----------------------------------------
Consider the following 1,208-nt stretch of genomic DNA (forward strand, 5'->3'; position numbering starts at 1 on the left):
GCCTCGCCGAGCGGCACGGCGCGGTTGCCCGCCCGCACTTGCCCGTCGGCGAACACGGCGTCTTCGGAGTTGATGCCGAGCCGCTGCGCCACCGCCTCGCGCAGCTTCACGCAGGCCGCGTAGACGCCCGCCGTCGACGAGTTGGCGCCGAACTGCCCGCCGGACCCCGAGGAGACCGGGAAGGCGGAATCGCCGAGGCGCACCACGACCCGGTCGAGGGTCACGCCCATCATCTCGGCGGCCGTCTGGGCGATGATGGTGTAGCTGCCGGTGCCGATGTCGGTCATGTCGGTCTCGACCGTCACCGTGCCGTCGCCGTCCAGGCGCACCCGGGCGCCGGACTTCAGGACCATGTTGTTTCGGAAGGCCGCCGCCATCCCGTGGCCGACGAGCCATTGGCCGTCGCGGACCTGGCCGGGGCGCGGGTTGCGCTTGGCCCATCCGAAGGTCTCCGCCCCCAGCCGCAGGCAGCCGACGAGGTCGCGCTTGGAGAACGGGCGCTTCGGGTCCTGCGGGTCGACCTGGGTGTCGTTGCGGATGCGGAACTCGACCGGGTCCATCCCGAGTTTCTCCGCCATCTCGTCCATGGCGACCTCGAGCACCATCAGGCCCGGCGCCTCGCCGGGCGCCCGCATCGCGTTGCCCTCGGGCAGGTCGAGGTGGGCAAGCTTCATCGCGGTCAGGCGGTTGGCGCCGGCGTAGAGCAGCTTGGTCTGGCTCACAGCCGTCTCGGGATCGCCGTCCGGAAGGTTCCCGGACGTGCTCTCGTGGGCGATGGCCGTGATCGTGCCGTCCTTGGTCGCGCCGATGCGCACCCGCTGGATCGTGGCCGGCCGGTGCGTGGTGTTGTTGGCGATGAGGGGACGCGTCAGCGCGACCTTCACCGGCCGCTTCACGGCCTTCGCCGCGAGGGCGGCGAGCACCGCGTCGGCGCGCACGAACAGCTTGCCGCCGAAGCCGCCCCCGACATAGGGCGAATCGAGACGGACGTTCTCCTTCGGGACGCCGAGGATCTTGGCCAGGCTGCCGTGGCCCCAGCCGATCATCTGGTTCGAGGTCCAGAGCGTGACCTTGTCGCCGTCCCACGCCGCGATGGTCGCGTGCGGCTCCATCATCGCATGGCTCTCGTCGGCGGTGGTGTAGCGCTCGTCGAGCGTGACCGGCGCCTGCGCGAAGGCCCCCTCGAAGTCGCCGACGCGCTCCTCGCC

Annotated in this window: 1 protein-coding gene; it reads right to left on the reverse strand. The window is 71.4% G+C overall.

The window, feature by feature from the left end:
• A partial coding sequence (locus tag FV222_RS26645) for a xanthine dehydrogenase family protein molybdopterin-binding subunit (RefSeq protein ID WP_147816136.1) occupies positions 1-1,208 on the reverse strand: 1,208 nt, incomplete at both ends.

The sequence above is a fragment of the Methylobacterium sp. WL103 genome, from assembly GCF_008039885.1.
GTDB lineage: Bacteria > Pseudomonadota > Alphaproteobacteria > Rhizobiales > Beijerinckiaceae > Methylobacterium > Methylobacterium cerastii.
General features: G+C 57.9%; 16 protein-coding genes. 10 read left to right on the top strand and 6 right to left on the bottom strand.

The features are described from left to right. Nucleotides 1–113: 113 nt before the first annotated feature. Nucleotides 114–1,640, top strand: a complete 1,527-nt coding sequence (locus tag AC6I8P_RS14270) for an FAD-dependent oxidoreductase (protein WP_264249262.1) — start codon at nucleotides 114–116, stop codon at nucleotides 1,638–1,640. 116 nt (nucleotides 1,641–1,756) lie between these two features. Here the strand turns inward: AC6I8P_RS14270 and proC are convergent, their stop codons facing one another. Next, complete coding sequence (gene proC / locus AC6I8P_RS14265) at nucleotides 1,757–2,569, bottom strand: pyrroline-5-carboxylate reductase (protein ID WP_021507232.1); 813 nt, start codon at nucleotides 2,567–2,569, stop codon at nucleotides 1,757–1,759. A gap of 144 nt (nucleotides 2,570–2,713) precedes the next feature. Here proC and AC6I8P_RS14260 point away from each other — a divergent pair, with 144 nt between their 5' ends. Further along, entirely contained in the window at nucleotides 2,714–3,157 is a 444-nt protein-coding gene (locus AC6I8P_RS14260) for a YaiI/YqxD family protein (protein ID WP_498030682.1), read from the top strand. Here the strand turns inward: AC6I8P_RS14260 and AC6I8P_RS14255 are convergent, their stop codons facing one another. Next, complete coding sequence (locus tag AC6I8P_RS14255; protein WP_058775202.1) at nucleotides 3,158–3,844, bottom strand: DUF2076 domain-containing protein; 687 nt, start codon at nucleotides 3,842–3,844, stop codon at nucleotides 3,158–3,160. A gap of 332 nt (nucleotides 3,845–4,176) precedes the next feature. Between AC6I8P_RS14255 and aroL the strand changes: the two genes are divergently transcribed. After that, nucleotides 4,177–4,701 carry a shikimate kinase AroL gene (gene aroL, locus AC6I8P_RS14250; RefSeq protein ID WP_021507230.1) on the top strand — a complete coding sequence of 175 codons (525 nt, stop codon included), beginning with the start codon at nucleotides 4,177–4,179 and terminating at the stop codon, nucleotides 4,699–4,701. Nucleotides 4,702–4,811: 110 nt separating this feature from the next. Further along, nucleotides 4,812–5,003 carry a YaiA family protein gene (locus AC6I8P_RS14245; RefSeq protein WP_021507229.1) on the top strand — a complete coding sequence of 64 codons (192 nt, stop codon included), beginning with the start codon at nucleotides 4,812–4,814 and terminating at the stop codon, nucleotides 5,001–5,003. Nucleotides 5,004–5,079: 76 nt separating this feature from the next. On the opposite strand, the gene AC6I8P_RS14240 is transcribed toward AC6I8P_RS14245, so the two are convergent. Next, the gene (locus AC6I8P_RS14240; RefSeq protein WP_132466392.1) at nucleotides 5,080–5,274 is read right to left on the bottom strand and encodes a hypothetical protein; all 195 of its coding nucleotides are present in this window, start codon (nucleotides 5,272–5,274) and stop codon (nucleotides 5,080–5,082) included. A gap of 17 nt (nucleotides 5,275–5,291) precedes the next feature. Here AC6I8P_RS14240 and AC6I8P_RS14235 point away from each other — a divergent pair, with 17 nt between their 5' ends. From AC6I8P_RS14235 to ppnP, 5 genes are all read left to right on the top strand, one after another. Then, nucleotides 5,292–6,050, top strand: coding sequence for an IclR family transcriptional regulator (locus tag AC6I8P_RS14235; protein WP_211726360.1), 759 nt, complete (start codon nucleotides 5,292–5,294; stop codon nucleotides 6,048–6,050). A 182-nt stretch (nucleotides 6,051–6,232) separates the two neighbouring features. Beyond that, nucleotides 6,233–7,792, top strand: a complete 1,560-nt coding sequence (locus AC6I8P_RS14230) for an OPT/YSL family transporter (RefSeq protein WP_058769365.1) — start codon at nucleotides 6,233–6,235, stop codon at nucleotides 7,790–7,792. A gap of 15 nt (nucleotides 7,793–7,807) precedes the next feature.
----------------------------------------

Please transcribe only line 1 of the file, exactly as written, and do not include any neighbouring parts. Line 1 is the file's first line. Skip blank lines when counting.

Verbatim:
Consider the following 1,208-nt stretch of genomic DNA (forward strand, 5'->3'; position numbering starts at 1 on the left):